GSP Special Tariff Status Expired at End of 2020
U.S. Customs and Border Protection (“CBP”) issued a notice announcing the lapse of the Generalized System of Preferences (“GSP”) special tariff program, effective December 31, 2020, unless renewed by an act of Congress. The GSP is the oldest U.S. trade preference program and was established by the Trade Act of 1974. GSP effectively promotes the economic development of countries by eliminating duties on thousands of products when imported from one of 119 designated beneficiary countries and territories.
This specialized tariff treatment status is denoted by “special tariff program indicators” (“SPI”) “A,” “A+,” and “A*” in the Harmonized Tariff System of the United States (“HTSUS”). Under the GSP, the symbol “A” indicates that all GSP countries are eligible for duty-free treatment, “A*” indicates that certain GSP countries are ineligible for duty-free treatment, and “A+” indicates approximately 1,500 additional tariff items for which only the “Least Developed Beneficiary Developing Countries” are eligible for duty-free treatment. As a result of the lapse, GSP eligible goods entered or removed from the warehouse for consumption will be assessed “General” or “Column 1” duty rates as of January 1, 2021.
CBP encourages importers to instruct their broker to flag entries of GSP eligible items with SPI “A” until further notice, starting on January 1, 2021, but importers may not file SPI “A” without paying normal duties at the time of entry. On post-importation GSP claims, CBP states the following: “CBP will continue to allow post-importation GSP claims made via post summary correction (PSC) and protest (19 USC 1514, 19 CFR 174) subsequent to the expiration of GSP, for importations made while GSP was still in effect. CBP will not allow post-importation GSP claims made via PSC or protest subsequent to the expiration of GSP, for importations made subsequent to expiration.”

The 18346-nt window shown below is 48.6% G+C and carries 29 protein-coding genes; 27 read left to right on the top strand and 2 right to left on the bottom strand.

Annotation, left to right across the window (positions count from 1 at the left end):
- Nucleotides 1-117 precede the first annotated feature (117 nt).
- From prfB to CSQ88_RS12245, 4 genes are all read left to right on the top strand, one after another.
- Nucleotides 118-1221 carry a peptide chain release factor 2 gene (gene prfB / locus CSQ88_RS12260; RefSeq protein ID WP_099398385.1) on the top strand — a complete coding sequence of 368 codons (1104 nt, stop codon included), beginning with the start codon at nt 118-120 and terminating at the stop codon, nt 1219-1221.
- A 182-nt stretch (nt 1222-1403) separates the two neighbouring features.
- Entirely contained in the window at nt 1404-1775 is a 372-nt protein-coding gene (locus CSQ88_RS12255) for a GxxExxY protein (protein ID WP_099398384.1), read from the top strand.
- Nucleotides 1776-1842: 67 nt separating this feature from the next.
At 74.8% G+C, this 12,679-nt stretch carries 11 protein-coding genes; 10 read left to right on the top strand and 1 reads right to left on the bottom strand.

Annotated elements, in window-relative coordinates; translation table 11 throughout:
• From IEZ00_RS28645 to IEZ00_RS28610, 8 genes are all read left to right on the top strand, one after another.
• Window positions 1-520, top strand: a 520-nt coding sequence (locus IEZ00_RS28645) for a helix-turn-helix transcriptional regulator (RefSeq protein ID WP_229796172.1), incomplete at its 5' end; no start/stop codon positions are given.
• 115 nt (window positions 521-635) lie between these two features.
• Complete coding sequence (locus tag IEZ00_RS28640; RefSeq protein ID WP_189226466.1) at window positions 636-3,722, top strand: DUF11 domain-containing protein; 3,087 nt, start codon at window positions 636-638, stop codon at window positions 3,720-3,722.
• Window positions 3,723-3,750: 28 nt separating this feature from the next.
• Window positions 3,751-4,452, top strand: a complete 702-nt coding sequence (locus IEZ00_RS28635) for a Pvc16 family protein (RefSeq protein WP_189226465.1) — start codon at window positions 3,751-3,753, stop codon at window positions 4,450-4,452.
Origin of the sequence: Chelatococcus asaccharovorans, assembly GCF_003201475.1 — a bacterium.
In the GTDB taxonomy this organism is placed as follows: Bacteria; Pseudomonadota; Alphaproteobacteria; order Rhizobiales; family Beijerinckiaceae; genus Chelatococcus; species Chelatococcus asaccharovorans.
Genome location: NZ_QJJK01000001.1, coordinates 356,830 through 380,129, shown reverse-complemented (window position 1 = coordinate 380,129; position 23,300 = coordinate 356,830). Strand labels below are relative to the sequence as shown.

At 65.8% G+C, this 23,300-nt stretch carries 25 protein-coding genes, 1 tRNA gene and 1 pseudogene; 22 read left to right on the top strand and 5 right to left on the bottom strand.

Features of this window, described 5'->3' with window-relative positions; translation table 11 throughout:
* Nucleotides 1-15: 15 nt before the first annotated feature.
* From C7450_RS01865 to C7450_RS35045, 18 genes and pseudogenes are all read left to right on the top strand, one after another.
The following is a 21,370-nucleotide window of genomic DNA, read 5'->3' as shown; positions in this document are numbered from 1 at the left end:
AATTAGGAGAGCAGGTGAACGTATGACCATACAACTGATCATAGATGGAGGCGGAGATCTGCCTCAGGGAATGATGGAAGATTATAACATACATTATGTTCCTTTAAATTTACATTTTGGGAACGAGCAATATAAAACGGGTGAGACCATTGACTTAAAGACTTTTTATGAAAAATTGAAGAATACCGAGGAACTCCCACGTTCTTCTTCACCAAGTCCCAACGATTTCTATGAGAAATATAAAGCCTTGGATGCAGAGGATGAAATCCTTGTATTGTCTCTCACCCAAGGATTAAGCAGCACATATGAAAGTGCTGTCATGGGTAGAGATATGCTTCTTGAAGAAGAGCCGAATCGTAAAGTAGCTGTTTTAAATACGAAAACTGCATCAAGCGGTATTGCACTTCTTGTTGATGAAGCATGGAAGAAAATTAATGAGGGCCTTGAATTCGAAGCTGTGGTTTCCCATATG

The GSP program has been reauthorized 14 times since it was originally scheduled to expire in 1985, but only 4 of those reauthorizations occurred prior to the expiration of the program. The most recent extension of GSP by Congress was part of the Consolidated Appropriations Act of 2018, which extended the GSP program until December 31, 2020. With the economic stimulus negotiations currently dominating the discussion in Congress, it is currently unclear whether GSP reauthorization will be included in any year-end legislation, though GSP reauthorization last passed the House and Senate in 2018 with strong bipartisan support. It is possible that the next Congress will renew the GSP program with retroactive effect, which has been done several times in the past.
Nithya Nagarajan is a Washington-based partner with the law firm Husch Blackwell LLP. She practices in the International Trade & Supply Chain group of the firm’s Technology, Manufacturing & Transportation industry team.
Camron Greer is an Assistant Trade Analyst in Husch Blackwell LLP’s Washington D.C. office.